Renowned Actor Bill Cobbs Passes Away, Leaving Legacy in Hollywood


In the heart of the Inland Empire, California, the curtains fell for the last time on the illustrious life of veteran character actor, Bill Cobbs. Cocooned amidst the comfort of dear family and friends, Cobbs breathed his final breath on Tuesday, according to his publicist, Chuck I. Jones. At 90 years of age, the venerated thespian left us due to presumed natural causes, marking the end of an era in the world of film and television.

Hailing from Cleveland, the ‘Everyman’ of Hollywood, Cobbs, lent his seasoned craftsmanship to an array of films, such as “The Hudsucker Proxy”, “The Bodyguard”, and the rib-tickling romp, “Night at the Museum”. His maiden voyage into cinema began with a brief role in 1974’s “The Taking of Pelham One Two Three,” which blossomed into a lifelong commitment of weaving magic on the silver screen. His acting portfolio, boasting over 200 film and TV roles amassed during his 50s, 60s, and 70s, bears testament to his irresistible allure as filmmakers and TV producers flocked to him, entrusting him with pivotal roles that required his signature soulful wisdom.

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Cobbs painted memorable characters on popular TV platforms such as “The Sopranos”, “The West Wing”, “Sesame Street”, and “Good Times”. His versatile performances had him slipping into the shoes of Whitney Houston’s manager in “The Bodyguard” (1992), the enigmatic clock man in “The Hudsucker Proxy” (1994), and the empathetic physician in “Sunshine State” (2002). Whether as the inspiring coach of “Air Bud” (1997), the vigilant security guard in “Night at the Museum” (2006), or the kind-hearted father on “The Gregory Hines Show”, Cobbs impeccably encapsulated the nuances of each character, creating an enduring impression in the minds of audiences.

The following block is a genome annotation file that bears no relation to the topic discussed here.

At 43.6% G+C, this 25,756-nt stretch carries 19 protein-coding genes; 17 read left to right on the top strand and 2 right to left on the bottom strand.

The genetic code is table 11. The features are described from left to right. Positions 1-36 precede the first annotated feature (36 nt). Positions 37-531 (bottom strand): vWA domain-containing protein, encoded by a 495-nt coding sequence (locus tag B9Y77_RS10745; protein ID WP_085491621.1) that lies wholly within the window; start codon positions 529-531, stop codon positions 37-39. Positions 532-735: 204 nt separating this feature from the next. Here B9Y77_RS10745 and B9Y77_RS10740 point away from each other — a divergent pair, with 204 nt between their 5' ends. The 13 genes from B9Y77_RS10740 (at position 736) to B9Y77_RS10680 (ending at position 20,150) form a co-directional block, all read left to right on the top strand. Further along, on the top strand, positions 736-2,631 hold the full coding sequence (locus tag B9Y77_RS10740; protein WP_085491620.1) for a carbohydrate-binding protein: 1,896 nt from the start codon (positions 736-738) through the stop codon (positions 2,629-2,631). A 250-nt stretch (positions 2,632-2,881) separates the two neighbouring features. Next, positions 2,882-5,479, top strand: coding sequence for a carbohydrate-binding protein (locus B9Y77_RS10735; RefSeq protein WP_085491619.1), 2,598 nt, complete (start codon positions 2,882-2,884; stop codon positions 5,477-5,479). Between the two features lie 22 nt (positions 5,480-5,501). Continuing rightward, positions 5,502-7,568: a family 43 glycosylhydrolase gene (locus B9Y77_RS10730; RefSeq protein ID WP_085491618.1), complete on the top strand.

Cobbs was no stranger to accolades, despite limited exposure to prime roles. A testament to his prowess is the Daytime Emmy Award he clinched for a limited performance in “Dino Dana” in 2020. A gifted storyteller, Cobbs touched lives both on and off stage. Fellow actor Wendell Pierce, Cobbs’ co-star in “I’ll Fly Away” and “The Gregory Hines Show,” revered him as “a father figure, a griot, an iconic artist” on an undisclosed social media platform.

Wilbert Francisco Cobbs, born on June 16, 1934, was not just a gifted actor but a decorated veteran who served in the U.S. Air Force for eight years upon completing high school in Cleveland. Post-service, amidst selling cars, Cobbs stumbled upon the enchanting world of theater in 1969, when a customer asked him to act in a play. This chance encounter paved Cobbs’ way to New York City where he joined the Negro Ensemble Company, rubbing shoulders with legendary actors, Ossie Davis and Ruby Dee.

Cobbs found in acting a potent vessel to echo the human condition, often resonating with the waves of the Civil Rights Movement in the late ‘60s. A man of few words but abundant wisdom, Cobbs, during a 2004 interview, remarked, “To be an artist, you have to have a sense of giving. Art is somewhat of a prayer, isn’t it? We respond to what we see around us and what we feel and how things affect us mentally and spiritually.” His legend will continue to inspire generations of artists, serving as a beacon of artistic devotion and truth.